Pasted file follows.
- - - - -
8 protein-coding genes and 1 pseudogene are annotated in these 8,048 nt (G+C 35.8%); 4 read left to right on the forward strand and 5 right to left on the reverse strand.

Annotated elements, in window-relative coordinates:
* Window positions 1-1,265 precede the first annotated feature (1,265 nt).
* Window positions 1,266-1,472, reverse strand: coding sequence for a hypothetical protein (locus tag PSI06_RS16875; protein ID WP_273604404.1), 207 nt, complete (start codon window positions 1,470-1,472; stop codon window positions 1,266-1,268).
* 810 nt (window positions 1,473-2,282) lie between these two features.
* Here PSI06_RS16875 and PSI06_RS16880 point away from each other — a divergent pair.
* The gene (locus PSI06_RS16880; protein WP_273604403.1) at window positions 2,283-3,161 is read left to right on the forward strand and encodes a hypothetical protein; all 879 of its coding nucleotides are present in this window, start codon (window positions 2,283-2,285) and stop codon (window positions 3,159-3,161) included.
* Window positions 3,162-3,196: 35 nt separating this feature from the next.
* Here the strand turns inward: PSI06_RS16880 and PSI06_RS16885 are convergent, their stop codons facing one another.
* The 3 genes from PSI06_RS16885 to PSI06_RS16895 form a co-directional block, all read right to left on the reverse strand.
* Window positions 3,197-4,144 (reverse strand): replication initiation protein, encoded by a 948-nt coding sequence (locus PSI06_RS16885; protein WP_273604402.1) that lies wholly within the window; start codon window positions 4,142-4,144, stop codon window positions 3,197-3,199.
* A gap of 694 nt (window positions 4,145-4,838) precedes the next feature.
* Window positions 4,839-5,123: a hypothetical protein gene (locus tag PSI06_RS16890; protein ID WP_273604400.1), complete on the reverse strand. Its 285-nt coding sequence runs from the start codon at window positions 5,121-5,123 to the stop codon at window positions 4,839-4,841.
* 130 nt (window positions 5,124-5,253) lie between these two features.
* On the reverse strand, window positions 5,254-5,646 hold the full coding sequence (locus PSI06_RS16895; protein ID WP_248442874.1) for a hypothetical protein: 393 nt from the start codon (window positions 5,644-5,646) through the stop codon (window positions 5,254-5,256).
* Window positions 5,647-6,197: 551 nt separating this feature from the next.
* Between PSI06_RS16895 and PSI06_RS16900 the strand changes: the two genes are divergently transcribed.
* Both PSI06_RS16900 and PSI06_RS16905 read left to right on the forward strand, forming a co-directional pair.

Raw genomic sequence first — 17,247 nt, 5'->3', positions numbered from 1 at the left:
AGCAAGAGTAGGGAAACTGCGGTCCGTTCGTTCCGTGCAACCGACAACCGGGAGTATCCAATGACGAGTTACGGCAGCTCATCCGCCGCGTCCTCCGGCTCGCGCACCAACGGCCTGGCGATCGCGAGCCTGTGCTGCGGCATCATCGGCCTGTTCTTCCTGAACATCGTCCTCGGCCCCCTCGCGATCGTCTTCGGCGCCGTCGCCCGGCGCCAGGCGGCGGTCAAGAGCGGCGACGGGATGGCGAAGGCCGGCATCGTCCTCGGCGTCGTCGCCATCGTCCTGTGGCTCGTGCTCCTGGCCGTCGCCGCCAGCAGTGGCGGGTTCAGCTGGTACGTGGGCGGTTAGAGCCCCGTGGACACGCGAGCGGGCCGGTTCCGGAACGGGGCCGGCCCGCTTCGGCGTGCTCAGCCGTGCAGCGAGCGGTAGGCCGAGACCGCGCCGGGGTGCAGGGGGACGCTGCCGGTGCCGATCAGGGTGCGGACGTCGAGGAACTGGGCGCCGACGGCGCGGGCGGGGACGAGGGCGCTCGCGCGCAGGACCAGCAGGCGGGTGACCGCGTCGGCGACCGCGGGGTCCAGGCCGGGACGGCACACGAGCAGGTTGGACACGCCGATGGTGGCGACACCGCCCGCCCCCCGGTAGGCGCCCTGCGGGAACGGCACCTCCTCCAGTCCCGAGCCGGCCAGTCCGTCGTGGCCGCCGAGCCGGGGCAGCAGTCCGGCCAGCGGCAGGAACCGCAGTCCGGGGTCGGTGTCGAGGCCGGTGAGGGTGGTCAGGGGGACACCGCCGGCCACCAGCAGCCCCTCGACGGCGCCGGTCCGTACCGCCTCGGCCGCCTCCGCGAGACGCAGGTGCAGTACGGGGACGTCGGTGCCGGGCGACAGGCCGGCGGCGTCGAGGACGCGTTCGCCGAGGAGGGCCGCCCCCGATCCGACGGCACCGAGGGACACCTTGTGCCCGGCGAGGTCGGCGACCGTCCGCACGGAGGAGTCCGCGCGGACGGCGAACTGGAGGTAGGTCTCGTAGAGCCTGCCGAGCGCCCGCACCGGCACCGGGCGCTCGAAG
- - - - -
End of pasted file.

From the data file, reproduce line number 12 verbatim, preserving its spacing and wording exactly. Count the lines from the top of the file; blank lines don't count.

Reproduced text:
* A gap of 694 nt (window positions 4,145-4,838) precedes the next feature.